Justin Steele @ Cincinnati, vs. Kansas City: Due to trades and ineffective performances, Steels is going to get a long look in the Chicago Cubs’ rotation. Steeles features a four-seam fastball (which he throws about 43% of the time) and sprinkles in a wipeout slider (24%) and sinker (22%) as well. At 26, it is time to see what Steele is and if he is part of their future plans. Expect a long leash, because the decimated bullpen is unlikely to provide him much help. I am intrigued but will likely sit out on him this week until we see how he performs here.
Antonio Senzatela vs. San Diego, vs. Arizona: I have tried to look for any shred of hope to give you all, but I am not a liar and there is nothing here. If you’re starting him, please stop, now, and find someone else. He eats innings and that is all I can really say that is kind.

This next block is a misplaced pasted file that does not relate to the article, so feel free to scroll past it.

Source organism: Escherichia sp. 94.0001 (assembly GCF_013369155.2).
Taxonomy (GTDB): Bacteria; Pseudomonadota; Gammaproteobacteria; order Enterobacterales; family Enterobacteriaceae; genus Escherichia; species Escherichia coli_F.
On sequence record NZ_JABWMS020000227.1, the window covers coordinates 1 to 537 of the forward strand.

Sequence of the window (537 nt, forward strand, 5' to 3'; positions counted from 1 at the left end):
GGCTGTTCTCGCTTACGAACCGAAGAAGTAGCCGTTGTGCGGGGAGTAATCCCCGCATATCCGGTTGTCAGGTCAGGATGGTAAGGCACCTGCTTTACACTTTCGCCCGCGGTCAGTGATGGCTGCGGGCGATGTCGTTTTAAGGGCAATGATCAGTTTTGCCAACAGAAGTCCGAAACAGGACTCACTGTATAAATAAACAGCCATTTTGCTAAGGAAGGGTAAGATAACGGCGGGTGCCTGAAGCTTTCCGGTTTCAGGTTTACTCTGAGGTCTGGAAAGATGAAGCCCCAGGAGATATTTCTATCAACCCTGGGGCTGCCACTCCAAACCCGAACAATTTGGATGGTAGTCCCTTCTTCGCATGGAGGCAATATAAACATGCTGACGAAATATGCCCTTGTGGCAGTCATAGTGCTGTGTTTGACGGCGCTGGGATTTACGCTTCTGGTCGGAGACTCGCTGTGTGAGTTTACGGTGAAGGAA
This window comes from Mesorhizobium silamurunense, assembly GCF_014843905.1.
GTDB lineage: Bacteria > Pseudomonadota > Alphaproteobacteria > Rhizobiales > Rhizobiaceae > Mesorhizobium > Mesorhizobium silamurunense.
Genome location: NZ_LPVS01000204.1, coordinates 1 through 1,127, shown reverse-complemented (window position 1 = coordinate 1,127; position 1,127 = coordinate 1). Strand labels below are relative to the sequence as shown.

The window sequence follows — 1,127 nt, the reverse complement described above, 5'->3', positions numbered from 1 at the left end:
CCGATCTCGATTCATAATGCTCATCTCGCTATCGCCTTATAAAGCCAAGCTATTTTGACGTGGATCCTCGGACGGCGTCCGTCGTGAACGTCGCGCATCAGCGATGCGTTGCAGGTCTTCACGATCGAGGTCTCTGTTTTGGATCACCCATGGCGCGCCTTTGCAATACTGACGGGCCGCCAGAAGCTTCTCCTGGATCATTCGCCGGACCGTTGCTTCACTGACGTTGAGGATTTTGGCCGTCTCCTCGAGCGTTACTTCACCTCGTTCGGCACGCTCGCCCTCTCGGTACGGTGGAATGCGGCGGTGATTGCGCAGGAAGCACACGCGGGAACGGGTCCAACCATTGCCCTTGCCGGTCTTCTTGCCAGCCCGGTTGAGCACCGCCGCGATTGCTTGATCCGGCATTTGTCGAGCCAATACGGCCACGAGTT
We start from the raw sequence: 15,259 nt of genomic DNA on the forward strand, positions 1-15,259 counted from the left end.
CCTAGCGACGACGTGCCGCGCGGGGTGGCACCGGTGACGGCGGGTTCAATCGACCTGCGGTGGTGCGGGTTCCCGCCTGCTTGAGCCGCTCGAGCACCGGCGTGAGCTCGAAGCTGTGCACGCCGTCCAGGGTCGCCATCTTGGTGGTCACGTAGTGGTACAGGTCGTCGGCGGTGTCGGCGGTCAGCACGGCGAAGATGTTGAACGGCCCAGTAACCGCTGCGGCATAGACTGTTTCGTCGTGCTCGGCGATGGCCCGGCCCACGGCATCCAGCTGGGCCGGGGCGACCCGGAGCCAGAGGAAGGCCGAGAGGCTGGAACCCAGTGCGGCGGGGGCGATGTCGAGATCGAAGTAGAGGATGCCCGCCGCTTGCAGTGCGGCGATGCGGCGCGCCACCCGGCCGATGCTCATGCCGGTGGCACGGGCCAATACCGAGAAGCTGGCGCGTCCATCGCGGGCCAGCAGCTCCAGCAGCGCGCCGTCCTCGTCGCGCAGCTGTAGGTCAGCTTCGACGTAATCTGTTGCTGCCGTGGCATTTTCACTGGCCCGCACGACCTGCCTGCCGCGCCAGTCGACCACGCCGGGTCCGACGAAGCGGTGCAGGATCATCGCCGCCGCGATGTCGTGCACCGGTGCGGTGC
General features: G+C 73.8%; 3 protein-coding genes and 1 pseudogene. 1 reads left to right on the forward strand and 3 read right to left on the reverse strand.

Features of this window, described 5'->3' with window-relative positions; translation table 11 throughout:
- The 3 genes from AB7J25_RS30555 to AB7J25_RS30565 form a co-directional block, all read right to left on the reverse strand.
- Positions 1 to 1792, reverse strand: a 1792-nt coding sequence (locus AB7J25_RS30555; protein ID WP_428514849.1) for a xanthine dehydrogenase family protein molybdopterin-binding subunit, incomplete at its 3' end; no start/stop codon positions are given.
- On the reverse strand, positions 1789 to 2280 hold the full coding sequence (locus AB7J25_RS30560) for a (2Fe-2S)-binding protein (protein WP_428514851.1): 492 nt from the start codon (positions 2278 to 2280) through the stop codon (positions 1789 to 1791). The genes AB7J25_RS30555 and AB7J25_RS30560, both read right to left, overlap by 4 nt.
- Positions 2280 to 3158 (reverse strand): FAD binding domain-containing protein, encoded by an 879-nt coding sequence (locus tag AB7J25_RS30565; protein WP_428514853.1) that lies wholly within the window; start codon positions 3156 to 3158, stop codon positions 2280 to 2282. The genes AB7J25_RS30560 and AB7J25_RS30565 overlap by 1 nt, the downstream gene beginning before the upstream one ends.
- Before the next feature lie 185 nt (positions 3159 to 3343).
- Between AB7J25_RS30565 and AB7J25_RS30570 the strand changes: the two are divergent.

Jake Odorizzi @ Kansas City, vs. Seattle: Odorizzi is the walking definition of average. He’s 5-6 and has a 4.59 ERA and 1.19 WHIP. Never a big strikeout guy, he’s got 60 in 68.2 innings. He was mediocre against the Rockies last time after surrendering six earned runs on four home runs to the Dodgers. I won’t use him.
M. White vs. Pittsburgh, vs. New York Mets
Braxton Garrett vs. Atlanta, @ Cincinnati: Garrett is a first-round pick getting a shot in the Miami rotation right now due to injuries. He’s 1-1 with a 4.65 ERA, and 30 strikeouts 31 innings. That’s not too bad. But take pause: the xERA is a Kellerish 5.85, and he got pasted in his last outing against San Diego. Be careful here. I don’t like these matchups for a young starter against these two experienced offenses. I would sit him this week but earmark him for later; could have high value as a streaming option later.